As the pandemic continues to ravage the world, research into the connection between COVID and chronic fatigue syndrome (CFS) is being funded. Many health professionals and sufferers of COVID-19 have observed a distinct difference in the energy levels of those who have had COVID before and after.
Chronic Fatigue Syndrome
Myalgic encephalomyelitis, chronic fatigue syndrome, CFS: the condition is known by many names, and its symptoms are increasingly well-understood in spite of early scepticism from the medical community, but what is less well known is how it occurs. Symptoms of CFS include:
- Extreme fatigue, impeding normal daily activities and even getting out of bed
- Dizziness, which worsens after standing up or sitting upright from a prostrate position
- Concentration or memory issues
- Headaches and stomachaches
- Insomnia and inability to experience refreshing sleep
- Above symptoms worsening after physical or mental effort (also called post-exertional malaise)
Many of these symptoms are connected to vascular inflammation, which can be caused by infectious diseases.
COVID-19 Patients Could Be at Risk For Long-Term Symptoms
It has been acknowledged by Dr Anthony Fauci, the country’s foremost authority on infectious diseases, that there is a definite necessity to look into the connection between COVID-19 and CFS symptoms. This post-viral syndrome could significantly reduce the long-term quality of life for tens, even hundreds of thousands of people who have tested positive for the coronavirus. Currently, the CDC estimates that 2.5 million people in the United States are living with chronic fatigue syndrome. With the number of COVID-19 cases in the US, even if there is only a slightly increased risk of contracting CFS post-infection, it could make a significant difference to the numbers. According to the CFS community, four out of five sufferers picked up chronic fatigue syndrome after a viral infection.
There are many concerns that healthcare professionals have about the wellbeing of those who are recovering from COVID-19. Especially among older sufferers, and those with a family history of heart disease or heart failure, there is a higher risk of sequela. There are documented abnormalities in the nervous, immune, and metabolic systems in post-COVID patients.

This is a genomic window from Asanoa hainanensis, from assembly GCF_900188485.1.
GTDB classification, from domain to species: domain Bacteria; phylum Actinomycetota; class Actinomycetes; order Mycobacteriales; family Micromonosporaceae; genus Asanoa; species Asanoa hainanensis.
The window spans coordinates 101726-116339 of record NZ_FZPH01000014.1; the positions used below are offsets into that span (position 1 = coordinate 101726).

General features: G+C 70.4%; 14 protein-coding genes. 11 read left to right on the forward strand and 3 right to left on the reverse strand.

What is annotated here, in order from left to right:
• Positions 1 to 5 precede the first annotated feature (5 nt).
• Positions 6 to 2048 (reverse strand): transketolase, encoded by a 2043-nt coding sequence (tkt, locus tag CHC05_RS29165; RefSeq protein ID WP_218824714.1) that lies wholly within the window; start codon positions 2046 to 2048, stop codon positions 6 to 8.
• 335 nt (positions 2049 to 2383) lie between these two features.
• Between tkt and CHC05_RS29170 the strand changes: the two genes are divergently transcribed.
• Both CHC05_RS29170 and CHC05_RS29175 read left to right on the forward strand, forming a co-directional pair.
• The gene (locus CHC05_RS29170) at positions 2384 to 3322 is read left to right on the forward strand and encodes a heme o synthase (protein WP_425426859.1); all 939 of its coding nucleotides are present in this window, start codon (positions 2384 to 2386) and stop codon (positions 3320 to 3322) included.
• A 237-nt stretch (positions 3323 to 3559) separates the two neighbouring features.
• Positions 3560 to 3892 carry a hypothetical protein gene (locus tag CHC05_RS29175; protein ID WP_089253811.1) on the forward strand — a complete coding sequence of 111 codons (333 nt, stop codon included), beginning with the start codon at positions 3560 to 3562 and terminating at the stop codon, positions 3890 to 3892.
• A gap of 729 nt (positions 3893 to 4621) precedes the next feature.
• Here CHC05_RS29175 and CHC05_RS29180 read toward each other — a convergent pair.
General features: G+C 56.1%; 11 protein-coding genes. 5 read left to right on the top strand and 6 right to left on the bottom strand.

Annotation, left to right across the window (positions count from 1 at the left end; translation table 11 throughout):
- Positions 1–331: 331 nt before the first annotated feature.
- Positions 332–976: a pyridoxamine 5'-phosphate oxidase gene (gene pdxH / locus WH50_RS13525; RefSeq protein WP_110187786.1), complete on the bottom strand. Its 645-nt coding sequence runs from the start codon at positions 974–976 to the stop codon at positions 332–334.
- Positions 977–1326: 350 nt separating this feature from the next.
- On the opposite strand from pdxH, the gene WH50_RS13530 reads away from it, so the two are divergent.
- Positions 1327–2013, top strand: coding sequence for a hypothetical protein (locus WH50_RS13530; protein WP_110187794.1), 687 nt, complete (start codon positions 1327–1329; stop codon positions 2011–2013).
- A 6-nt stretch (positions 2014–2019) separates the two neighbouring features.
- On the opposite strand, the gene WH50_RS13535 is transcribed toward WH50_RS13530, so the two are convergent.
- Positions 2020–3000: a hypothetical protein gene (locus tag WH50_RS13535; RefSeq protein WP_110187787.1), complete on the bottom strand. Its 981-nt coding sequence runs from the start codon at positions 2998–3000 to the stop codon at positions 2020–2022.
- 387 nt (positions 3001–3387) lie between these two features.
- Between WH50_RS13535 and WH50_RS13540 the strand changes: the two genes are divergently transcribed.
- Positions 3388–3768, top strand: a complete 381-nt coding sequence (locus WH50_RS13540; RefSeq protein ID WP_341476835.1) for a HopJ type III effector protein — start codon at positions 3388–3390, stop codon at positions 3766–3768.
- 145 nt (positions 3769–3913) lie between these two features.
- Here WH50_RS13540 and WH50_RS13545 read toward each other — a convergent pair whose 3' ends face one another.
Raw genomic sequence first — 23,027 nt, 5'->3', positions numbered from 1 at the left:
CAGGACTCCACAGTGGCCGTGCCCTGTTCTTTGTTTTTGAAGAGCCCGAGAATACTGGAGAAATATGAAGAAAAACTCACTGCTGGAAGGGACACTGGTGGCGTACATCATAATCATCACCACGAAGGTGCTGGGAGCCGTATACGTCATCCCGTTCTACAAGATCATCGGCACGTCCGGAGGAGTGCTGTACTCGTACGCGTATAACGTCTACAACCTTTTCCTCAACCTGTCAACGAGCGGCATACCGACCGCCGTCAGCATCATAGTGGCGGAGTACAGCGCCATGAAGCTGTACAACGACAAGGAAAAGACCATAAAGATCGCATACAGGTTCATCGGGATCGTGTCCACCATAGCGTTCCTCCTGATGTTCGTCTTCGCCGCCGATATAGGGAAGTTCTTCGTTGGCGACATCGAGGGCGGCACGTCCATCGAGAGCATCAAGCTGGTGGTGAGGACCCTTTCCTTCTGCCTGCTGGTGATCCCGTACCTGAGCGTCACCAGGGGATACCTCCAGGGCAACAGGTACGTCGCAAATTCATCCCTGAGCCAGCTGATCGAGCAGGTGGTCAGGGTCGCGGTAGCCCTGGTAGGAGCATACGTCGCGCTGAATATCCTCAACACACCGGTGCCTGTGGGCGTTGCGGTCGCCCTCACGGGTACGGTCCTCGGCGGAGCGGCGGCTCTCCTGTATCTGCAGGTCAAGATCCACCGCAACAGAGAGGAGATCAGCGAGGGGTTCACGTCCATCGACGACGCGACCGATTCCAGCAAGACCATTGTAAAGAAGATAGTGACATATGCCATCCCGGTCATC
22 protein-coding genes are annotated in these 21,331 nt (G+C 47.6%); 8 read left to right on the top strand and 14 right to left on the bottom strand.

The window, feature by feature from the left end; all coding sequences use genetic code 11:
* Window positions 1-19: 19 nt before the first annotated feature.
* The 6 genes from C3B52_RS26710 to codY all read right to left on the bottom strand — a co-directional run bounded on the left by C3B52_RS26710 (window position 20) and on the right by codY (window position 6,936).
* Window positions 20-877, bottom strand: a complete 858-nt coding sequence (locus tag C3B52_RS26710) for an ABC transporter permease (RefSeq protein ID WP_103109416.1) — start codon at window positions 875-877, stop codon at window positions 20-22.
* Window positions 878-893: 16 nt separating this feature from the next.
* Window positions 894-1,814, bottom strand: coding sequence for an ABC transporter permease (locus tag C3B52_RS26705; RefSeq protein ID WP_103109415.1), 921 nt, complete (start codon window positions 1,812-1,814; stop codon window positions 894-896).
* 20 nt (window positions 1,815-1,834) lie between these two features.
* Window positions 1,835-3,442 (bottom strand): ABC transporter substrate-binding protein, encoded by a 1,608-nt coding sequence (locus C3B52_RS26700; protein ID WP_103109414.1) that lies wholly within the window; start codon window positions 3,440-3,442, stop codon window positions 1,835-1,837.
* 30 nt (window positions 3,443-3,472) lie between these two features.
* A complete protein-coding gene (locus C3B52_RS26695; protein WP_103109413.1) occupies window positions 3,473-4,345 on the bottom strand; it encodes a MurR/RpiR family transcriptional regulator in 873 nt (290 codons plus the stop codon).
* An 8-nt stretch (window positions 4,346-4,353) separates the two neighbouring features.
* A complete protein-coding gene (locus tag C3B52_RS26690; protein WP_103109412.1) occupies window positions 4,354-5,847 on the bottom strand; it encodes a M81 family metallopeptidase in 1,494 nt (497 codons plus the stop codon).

Symptoms specific to post-COVID chronic fatigue include:
- Hair loss
- Shortness of breath
- Difficulty focusing/‘brain fog’
- Memory problems
- Persistent chest pain
- Partial or complete loss of smell
- Difficulty sleeping
These symptoms have been identified by researchers and healthcare professionals from the University of Manchester and the University of Zurich, as well as researchers from Indiana University School of Medicine.
Integrative Cardiovascular Treatment for Post-COVID Syndrome
Traditional Western medical education teaches that a medical issue is most commonly something to be dealt with by a specialist who will focus on that issue. However, in the integrative holistic approach that Dr. Cynthia Thaik and her team practice, health is approached with the understanding that the systems of the body are interrelated: interconnected by the cardiovascular system which carries blood to all organs and systems. Therefore, it serves an important purpose beyond the heart. The whole cardiovascular system has an integral role in the body’s healing capacity. Therefore, any impediment or disorder that affects the continued good function of the cardiovascular system will have a negative effect on the overall health of the body.
The testing that the Holistic Healing Heart Center offers— Max Pulse and EndoPAT— both provide insight into any neurovascular or any vascular inflammation you might be suffering from. Most tests that cardiologists recommend for their patients focus on large vessels. Often, though, that isn’t where the cardiovascular damage caused by post-viral syndrome manifests. Everyone who has suffered from COVID-19 should make it a priority to get tested for cardiovascular damage or other effects from the disease. Book an appointment on our website.